A major technical barrier to achieve these goals is the great difficulty to measure velocities and particle concentration in dense suspensions given the very limited optical access. In order to overcome this bottleneck, we propose to develop advanced acoustic based and optical based (refractive-index matching with PIV/PTV, light-attenuation technique) measuring techniques during the first year.
The rest of the project is constructed around a benchmark dataset of experimental observations collected from three complementary setups based at LEGI/IRSTEA, LEMTA and IMFT. Experimental setups are different since they focus on various flow regimes for PLGCs (Tasks 1,2,3). The scenarios considered in the project cover local processes in steady-state and unsteady PLGCs, and global observations in unsteady PLGCs in different dynamical configurations obtained from lock-exchange experiments, in two-dimensional and three-dimensional setups. This requires experimental expertise and metrologies which are available and complementary in the teams. The experimental results from all teams will contribute to the modelling of the rheology of PLGCs associated with the suspension of particles, of the contribution of particles to turbulent dispersion, and of boundary effects (friction, mass exchange, momentum flux). The generic modelling aspects obtained will be implemented in a numerical tool developed at LEGI, in order to run numerical simulations that can be tested against the experimental results (Task 4).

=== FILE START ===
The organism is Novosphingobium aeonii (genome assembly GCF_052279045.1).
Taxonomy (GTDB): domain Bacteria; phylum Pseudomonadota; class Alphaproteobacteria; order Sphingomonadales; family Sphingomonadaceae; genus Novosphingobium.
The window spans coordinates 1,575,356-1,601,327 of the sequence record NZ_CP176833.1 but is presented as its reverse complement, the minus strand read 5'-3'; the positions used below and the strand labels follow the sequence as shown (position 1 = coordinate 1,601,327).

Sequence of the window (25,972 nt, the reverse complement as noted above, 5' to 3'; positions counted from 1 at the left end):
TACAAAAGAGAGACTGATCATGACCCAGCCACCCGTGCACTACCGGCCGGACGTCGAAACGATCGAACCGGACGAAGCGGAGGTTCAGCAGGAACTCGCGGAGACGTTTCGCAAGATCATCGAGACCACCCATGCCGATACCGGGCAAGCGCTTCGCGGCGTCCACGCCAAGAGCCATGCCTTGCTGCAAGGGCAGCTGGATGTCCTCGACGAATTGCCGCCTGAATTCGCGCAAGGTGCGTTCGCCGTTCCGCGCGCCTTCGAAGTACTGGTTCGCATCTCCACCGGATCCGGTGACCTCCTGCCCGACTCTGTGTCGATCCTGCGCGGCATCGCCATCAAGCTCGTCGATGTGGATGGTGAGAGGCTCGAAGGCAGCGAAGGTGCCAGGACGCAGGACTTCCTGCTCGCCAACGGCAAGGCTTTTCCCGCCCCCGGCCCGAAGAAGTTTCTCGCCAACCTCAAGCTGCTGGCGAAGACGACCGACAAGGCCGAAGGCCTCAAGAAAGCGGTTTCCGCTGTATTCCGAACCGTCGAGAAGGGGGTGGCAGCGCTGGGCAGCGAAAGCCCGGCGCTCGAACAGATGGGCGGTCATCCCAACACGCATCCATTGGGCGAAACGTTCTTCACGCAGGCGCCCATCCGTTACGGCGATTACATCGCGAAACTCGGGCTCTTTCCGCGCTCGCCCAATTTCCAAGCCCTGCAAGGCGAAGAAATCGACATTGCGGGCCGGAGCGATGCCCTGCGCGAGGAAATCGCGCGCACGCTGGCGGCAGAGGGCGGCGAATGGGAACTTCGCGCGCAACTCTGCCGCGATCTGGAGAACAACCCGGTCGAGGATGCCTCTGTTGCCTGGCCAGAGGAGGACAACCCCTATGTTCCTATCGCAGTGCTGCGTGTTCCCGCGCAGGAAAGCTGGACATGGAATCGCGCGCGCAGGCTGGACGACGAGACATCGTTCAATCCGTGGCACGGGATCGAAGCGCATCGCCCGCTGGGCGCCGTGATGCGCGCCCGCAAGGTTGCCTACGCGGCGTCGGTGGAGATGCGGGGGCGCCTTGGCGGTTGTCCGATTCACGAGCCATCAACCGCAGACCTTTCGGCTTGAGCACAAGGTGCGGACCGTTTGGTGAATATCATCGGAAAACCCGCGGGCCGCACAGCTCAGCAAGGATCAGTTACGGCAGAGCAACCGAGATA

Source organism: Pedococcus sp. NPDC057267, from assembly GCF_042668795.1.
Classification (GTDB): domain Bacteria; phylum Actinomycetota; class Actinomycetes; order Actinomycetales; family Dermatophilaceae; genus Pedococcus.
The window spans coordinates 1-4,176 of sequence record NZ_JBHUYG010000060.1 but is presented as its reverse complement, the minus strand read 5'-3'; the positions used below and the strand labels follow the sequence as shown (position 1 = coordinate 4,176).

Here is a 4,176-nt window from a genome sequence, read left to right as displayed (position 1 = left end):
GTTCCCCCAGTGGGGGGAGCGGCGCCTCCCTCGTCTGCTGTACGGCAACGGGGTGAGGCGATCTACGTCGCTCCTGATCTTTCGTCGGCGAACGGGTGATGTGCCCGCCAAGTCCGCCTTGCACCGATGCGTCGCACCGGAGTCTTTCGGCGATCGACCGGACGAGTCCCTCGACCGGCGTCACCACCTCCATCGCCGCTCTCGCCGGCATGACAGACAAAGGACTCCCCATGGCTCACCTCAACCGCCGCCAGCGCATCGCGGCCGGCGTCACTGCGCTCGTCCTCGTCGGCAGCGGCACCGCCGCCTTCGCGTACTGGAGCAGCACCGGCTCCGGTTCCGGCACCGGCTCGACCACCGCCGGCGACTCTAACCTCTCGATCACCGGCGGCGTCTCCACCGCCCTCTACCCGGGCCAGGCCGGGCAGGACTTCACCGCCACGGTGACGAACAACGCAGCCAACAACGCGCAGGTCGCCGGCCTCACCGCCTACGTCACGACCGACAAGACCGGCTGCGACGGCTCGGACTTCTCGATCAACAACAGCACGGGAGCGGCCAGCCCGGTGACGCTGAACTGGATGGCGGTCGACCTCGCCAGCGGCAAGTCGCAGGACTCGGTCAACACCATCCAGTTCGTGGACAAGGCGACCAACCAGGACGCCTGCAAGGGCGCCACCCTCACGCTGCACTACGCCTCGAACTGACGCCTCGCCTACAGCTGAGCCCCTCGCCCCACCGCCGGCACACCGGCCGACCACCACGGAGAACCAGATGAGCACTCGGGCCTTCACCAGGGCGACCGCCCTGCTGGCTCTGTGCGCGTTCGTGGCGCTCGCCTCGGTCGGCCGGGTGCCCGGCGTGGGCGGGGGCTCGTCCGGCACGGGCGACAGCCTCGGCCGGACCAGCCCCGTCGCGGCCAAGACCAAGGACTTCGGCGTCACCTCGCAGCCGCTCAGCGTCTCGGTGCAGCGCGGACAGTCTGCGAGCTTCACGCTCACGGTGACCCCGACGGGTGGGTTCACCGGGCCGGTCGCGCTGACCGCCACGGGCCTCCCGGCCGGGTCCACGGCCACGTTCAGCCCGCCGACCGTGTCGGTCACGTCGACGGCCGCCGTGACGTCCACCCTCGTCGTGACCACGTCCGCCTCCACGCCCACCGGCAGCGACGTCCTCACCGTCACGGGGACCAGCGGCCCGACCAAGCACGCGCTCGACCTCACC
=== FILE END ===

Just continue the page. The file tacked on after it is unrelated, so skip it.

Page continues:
The consortium of the PALGRAM project allows to gather various skills on fluid-particle flows and their modeling, dedicated to a similar situation in order to improve our knowledge and the impact of these complex flows.
Monsieur Laurent Lacaze (INSTITUT DE MECANIQUE DES FLUIDES DE TOULOUSE)
The author of this summary is the project coordinator, who is responsible for the content of this summary. The ANR declines any responsibility as for its contents.
ETNA EROSION TORRENTIELLE, NEIGE ET AVALANCHES
LEGI Laboratoire des Ecoulements Géophysiques et Industriels
LEMTA Laboratoire d'énergétique et de mécanique théorique et appliquée
IMFT INSTITUT DE MECANIQUE DES FLUIDES DE TOULOUSE
Help of the ANR 647,728 euros
Beginning and duration of the scientific project: May 2020 - 48 Months